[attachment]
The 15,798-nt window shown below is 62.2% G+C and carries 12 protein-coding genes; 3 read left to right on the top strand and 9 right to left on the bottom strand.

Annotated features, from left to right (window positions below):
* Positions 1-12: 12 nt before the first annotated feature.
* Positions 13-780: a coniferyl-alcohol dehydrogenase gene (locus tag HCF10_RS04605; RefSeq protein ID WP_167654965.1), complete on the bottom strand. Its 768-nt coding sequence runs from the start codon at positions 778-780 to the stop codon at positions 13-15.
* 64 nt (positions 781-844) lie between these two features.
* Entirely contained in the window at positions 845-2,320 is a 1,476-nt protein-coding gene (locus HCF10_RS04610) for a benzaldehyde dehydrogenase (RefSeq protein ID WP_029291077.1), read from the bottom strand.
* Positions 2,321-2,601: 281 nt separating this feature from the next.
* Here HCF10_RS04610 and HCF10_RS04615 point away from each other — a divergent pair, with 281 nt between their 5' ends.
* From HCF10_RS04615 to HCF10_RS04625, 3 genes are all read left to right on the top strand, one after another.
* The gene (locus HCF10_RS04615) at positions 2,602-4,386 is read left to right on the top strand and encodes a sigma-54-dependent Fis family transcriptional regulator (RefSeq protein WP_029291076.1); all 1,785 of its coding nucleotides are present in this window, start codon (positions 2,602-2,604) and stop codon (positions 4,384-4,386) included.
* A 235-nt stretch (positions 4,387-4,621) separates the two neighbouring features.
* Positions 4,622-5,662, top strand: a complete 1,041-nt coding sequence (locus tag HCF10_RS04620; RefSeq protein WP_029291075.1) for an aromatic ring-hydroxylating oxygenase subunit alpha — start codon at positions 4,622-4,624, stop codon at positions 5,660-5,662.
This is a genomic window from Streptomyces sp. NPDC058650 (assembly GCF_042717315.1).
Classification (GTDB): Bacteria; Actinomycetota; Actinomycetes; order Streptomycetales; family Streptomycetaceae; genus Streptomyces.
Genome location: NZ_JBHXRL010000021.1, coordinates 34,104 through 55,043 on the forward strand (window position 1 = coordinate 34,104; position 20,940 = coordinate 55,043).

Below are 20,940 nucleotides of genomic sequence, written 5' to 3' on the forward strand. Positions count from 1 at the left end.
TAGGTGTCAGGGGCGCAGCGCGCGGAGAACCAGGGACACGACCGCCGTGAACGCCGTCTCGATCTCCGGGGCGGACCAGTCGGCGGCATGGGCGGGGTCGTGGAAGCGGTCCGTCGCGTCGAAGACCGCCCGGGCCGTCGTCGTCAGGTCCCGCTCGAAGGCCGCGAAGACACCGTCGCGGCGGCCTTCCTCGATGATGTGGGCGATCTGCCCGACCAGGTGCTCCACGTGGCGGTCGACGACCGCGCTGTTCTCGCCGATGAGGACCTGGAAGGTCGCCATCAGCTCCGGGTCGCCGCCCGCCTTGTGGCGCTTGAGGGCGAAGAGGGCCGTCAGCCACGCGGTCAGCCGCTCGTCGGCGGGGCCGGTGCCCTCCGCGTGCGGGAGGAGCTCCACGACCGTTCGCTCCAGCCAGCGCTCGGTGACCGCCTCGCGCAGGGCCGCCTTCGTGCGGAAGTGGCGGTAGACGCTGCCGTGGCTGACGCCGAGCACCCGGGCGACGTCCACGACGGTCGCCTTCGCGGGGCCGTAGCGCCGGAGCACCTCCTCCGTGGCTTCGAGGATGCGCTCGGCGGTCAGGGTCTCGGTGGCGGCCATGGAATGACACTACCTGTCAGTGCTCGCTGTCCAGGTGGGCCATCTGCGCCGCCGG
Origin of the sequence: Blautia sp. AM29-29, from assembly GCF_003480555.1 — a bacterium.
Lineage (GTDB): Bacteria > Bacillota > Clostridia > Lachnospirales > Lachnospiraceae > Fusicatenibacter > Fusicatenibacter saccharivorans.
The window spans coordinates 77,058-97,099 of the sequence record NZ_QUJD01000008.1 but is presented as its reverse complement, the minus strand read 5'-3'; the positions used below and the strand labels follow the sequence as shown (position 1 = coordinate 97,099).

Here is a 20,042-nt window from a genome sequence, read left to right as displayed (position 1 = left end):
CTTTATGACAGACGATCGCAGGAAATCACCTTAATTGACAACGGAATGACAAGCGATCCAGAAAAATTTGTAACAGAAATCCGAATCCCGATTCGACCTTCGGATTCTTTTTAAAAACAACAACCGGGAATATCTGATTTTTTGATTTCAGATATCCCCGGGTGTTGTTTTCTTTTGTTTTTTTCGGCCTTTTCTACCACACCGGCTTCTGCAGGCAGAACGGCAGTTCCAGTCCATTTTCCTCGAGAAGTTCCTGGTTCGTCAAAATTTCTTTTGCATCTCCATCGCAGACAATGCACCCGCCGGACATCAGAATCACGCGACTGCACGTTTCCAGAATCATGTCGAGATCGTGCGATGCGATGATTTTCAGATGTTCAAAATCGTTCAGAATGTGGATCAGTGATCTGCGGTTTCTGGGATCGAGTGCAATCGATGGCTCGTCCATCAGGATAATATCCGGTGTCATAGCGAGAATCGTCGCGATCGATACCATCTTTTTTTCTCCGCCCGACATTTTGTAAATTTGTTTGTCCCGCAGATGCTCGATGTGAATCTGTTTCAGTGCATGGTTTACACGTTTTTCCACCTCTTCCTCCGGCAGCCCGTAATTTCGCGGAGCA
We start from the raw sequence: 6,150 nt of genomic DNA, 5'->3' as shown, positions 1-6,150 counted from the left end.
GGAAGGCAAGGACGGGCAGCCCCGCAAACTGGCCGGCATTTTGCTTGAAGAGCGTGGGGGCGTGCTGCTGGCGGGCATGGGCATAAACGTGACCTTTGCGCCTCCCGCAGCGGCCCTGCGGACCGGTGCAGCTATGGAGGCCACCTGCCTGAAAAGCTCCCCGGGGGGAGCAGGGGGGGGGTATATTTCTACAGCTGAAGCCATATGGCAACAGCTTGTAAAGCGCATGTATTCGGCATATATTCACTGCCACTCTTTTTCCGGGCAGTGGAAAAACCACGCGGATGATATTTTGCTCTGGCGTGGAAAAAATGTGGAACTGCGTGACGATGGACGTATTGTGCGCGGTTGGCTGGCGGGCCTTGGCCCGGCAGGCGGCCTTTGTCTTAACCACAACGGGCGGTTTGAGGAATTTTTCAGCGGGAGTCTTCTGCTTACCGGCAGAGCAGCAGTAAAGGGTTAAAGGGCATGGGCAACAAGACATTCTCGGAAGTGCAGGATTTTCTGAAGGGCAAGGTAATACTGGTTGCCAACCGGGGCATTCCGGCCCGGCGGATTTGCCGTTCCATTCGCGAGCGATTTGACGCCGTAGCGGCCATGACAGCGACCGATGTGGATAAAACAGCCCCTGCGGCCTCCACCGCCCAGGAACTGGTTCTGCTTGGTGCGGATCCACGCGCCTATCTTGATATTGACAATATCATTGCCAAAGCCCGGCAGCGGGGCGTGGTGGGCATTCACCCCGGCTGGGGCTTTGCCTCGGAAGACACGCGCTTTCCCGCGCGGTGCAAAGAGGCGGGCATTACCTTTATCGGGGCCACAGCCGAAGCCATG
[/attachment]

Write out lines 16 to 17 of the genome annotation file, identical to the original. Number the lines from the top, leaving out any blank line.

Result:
Below are 20,940 nucleotides of genomic sequence, written 5' to 3' on the forward strand. Positions count from 1 at the left end.
TAGGTGTCAGGGGCGCAGCGCGCGGAGAACCAGGGACACGACCGCCGTGAACGCCGTCTCGATCTCCGGGGCGGACCAGTCGGCGGCATGGGCGGGGTCGTGGAAGCGGTCCGTCGCGTCGAAGACCGCCCGGGCCGTCGTCGTCAGGTCCCGCTCGAAGGCCGCGAAGACACCGTCGCGGCGGCCTTCCTCGATGATGTGGGCGATCTGCCCGACCAGGTGCTCCACGTGGCGGTCGACGACCGCGCTGTTCTCGCCGATGAGGACCTGGAAGGTCGCCATCAGCTCCGGGTCGCCGCCCGCCTTGTGGCGCTTGAGGGCGAAGAGGGCCGTCAGCCACGCGGTCAGCCGCTCGTCGGCGGGGCCGGTGCCCTCCGCGTGCGGGAGGAGCTCCACGACCGTTCGCTCCAGCCAGCGCTCGGTGACCGCCTCGCGCAGGGCCGCCTTCGTGCGGAAGTGGCGGTAGACGCTGCCGTGGCTGACGCCGAGCACCCGGGCGACGTCCACGACGGTCGCCTTCGCGGGGCCGTAGCGCCGGAGCACCTCCTCCGTGGCTTCGAGGATGCGCTCGGCGGTCAGGGTCTCGGTGGCGGCCATGGAATGACACTACCTGTCAGTGCTCGCTGTCCAGGTGGGCCATCTGCGCCGCCGG